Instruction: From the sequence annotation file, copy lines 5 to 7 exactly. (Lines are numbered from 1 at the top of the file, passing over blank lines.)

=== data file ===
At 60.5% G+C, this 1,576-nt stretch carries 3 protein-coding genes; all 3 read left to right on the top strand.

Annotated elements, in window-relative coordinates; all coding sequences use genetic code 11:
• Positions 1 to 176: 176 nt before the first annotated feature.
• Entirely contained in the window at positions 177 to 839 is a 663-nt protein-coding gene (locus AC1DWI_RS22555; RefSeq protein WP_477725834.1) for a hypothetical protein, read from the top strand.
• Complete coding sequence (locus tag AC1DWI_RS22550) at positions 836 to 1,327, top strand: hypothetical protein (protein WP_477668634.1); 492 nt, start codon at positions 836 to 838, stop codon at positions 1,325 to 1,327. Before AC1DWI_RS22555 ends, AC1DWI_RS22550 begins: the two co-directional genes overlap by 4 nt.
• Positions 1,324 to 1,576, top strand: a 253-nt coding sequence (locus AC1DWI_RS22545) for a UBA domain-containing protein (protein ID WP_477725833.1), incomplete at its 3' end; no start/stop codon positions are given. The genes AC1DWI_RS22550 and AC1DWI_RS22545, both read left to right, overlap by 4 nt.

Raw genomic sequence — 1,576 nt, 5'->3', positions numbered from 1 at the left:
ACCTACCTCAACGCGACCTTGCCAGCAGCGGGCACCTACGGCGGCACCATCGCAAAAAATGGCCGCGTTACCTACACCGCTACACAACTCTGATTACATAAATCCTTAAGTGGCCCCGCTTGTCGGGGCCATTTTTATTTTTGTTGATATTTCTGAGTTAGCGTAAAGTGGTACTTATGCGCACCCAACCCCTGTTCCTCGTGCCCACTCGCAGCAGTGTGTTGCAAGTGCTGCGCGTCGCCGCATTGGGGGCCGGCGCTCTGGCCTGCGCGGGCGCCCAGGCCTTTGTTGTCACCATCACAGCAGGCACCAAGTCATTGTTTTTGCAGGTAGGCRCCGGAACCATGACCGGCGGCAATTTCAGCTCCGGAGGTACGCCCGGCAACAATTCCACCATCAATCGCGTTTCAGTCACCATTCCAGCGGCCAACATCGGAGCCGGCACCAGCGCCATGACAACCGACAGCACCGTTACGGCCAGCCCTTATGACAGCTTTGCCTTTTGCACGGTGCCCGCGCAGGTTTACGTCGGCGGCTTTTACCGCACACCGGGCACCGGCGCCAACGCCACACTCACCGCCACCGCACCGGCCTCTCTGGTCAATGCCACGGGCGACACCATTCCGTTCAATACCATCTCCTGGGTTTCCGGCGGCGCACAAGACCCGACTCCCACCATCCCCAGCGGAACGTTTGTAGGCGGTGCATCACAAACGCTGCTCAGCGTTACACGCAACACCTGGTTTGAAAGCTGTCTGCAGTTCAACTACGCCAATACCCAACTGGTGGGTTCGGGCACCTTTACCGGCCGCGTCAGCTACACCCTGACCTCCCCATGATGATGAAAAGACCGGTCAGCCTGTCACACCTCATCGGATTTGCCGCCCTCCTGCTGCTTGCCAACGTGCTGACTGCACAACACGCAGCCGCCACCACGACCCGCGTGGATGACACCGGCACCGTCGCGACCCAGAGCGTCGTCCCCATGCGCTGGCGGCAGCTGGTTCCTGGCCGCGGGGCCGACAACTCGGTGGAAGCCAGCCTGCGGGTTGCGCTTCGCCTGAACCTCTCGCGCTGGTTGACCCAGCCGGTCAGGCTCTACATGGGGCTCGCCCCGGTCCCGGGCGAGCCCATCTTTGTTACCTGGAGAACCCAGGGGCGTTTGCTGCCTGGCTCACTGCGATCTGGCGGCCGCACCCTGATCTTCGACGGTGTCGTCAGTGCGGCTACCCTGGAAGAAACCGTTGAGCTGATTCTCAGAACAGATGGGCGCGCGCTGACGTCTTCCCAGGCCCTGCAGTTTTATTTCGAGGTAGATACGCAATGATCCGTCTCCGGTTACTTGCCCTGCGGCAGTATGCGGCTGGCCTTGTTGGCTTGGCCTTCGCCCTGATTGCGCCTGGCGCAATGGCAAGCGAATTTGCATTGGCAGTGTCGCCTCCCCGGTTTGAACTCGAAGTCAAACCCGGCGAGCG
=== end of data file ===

• Complete coding sequence (locus tag AC1DWI_RS22550) at positions 836 to 1,327, top strand: hypothetical protein (protein WP_477668634.1); 492 nt, start codon at positions 836 to 838, stop codon at positions 1,325 to 1,327. Before AC1DWI_RS22555 ends, AC1DWI_RS22550 begins: the two co-directional genes overlap by 4 nt.
• Positions 1,324 to 1,576, top strand: a 253-nt coding sequence (locus AC1DWI_RS22545) for a UBA domain-containing protein (protein ID WP_477725833.1), incomplete at its 3' end; no start/stop codon positions are given. The genes AC1DWI_RS22550 and AC1DWI_RS22545, both read left to right, overlap by 4 nt.

Raw genomic sequence — 1,576 nt, 5'->3', positions numbered from 1 at the left: